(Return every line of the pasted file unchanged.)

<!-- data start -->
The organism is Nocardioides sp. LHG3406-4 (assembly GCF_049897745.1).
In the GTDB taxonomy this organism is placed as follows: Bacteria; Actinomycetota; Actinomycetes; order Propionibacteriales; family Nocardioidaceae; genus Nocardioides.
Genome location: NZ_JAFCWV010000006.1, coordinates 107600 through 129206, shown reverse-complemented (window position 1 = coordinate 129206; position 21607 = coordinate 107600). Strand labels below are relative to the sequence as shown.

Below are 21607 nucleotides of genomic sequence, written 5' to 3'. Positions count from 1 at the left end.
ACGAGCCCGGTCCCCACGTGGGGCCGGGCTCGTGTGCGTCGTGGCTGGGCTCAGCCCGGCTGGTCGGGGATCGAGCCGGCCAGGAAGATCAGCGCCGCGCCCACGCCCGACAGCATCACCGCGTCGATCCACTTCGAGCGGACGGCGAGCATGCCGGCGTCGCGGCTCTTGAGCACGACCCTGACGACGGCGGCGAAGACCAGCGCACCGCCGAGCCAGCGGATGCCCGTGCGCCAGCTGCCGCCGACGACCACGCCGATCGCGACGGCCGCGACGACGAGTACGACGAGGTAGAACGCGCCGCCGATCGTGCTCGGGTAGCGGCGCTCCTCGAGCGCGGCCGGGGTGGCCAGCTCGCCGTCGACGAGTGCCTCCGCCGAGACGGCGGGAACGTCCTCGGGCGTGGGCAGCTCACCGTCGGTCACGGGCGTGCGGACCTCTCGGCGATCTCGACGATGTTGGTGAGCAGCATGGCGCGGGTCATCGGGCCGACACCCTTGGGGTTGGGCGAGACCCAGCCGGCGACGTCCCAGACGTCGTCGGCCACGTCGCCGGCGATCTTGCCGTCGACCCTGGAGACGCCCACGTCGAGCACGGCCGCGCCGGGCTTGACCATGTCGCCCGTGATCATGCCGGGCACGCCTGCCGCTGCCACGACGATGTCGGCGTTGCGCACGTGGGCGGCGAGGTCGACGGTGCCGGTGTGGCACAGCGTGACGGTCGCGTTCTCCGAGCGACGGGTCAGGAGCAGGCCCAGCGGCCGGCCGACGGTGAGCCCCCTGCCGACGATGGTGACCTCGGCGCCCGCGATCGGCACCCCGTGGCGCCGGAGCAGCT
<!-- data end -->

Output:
The organism is Nocardioides sp. LHG3406-4 (assembly GCF_049897745.1).
In the GTDB taxonomy this organism is placed as follows: Bacteria; Actinomycetota; Actinomycetes; order Propionibacteriales; family Nocardioidaceae; genus Nocardioides.
Genome location: NZ_JAFCWV010000006.1, coordinates 107600 through 129206, shown reverse-complemented (window position 1 = coordinate 129206; position 21607 = coordinate 107600). Strand labels below are relative to the sequence as shown.

Below are 21607 nucleotides of genomic sequence, written 5' to 3'. Positions count from 1 at the left end.
ACGAGCCCGGTCCCCACGTGGGGCCGGGCTCGTGTGCGTCGTGGCTGGGCTCAGCCCGGCTGGTCGGGGATCGAGCCGGCCAGGAAGATCAGCGCCGCGCCCACGCCCGACAGCATCACCGCGTCGATCCACTTCGAGCGGACGGCGAGCATGCCGGCGTCGCGGCTCTTGAGCACGACCCTGACGACGGCGGCGAAGACCAGCGCACCGCCGAGCCAGCGGATGCCCGTGCGCCAGCTGCCGCCGACGACCACGCCGATCGCGACGGCCGCGACGACGAGTACGACGAGGTAGAACGCGCCGCCGATCGTGCTCGGGTAGCGGCGCTCCTCGAGCGCGGCCGGGGTGGCCAGCTCGCCGTCGACGAGTGCCTCCGCCGAGACGGCGGGAACGTCCTCGGGCGTGGGCAGCTCACCGTCGGTCACGGGCGTGCGGACCTCTCGGCGATCTCGACGATGTTGGTGAGCAGCATGGCGCGGGTCATCGGGCCGACACCCTTGGGGTTGGGCGAGACCCAGCCGGCGACGTCCCAGACGTCGTCGGCCACGTCGCCGGCGATCTTGCCGTCGACCCTGGAGACGCCCACGTCGAGCACGGCCGCGCCGGGCTTGACCATGTCGCCCGTGATCATGCCGGGCACGCCTGCCGCTGCCACGACGATGTCGGCGTTGCGCACGTGGGCGGCGAGGTCGACGGTGCCGGTGTGGCACAGCGTGACGGTCGCGTTCTCCGAGCGACGGGTCAGGAGCAGGCCCAGCGGCCGGCCGACGGTGAGCCCCCTGCCGACGATGGTGACCTCGGCGCCCGCGATCGGCACCCCGTGGCGCCGGAGCAGCT